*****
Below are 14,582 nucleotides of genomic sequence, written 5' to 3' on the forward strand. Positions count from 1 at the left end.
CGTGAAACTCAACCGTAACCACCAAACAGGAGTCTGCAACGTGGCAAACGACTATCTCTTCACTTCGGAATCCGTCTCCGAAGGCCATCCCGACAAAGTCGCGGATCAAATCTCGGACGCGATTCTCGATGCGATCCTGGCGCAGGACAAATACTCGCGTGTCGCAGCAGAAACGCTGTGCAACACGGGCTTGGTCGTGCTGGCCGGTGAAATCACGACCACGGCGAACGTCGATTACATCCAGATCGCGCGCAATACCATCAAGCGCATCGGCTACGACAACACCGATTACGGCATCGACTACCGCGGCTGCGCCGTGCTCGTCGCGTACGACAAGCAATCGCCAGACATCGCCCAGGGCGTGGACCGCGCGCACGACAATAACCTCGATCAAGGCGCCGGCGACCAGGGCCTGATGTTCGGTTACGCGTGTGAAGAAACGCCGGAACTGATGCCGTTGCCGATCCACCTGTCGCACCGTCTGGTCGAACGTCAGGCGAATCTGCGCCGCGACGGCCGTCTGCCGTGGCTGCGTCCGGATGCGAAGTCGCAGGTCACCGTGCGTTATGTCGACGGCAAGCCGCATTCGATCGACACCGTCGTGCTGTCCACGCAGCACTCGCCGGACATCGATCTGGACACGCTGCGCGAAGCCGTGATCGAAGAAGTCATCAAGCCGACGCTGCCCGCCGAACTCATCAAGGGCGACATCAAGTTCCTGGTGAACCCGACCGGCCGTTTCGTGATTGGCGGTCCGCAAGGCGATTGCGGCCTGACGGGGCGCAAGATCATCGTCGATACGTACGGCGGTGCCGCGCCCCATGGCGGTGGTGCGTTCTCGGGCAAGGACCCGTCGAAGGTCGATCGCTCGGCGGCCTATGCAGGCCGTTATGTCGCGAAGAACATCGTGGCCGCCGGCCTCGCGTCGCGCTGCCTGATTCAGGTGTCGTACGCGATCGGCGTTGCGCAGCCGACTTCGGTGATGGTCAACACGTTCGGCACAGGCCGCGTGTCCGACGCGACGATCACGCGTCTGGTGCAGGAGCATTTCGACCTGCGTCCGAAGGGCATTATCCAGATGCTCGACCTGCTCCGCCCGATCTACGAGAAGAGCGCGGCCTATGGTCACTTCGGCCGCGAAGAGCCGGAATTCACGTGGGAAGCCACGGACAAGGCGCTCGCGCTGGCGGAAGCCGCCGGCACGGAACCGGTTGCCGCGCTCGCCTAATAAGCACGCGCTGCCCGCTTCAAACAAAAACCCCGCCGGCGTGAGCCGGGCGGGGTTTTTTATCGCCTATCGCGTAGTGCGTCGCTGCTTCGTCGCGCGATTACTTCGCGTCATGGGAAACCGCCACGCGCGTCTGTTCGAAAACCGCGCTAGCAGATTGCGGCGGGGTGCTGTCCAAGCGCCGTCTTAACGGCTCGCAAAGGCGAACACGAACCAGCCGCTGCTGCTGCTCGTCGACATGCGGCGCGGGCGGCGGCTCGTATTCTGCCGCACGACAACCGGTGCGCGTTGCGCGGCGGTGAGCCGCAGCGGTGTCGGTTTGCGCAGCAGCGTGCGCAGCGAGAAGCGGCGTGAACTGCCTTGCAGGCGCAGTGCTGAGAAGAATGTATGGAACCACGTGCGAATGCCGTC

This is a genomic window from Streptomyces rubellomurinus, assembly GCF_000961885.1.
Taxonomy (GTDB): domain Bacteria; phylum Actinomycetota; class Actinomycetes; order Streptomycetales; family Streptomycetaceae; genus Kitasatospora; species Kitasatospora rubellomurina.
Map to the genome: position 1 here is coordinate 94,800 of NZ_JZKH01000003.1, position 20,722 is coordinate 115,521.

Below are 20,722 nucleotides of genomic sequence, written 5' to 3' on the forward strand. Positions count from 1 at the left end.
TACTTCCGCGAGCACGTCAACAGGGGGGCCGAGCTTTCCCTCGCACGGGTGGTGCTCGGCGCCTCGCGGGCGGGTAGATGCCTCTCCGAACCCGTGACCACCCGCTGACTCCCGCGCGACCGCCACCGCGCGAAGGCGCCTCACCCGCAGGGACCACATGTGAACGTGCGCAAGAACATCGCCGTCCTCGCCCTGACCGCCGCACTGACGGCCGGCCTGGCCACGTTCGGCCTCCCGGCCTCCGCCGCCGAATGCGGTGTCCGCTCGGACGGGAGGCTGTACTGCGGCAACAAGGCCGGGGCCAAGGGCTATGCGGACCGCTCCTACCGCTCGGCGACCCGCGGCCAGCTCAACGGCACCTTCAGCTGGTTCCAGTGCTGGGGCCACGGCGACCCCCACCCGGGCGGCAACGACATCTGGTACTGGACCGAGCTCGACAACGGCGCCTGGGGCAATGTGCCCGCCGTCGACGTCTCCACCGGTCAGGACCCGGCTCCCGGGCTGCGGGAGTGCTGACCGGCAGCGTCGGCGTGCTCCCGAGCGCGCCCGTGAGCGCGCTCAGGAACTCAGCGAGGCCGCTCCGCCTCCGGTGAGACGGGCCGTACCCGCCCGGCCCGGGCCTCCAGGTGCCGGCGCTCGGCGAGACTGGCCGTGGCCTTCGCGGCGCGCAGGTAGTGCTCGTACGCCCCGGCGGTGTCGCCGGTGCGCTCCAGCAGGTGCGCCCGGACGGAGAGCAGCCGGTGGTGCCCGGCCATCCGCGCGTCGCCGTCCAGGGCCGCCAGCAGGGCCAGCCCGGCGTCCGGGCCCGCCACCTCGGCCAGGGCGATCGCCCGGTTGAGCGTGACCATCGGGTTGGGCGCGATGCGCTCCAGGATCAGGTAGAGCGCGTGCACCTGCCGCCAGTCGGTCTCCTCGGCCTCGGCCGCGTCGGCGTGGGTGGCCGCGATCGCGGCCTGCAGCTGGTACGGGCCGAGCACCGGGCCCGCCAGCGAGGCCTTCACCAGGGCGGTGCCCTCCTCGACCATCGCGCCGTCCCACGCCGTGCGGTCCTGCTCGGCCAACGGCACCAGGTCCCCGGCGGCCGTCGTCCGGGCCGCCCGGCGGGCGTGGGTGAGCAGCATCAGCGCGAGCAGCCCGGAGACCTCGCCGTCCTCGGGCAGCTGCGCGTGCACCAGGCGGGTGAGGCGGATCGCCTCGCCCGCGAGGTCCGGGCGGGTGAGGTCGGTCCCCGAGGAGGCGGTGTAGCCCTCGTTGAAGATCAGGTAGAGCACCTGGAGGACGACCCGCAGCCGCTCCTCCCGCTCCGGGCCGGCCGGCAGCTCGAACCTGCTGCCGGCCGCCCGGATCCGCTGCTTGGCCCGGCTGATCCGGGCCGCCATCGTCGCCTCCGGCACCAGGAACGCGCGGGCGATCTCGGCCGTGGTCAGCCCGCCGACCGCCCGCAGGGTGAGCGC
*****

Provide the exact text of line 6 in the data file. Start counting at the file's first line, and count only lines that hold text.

Below are 20,722 nucleotides of genomic sequence, written 5' to 3' on the forward strand. Positions count from 1 at the left end.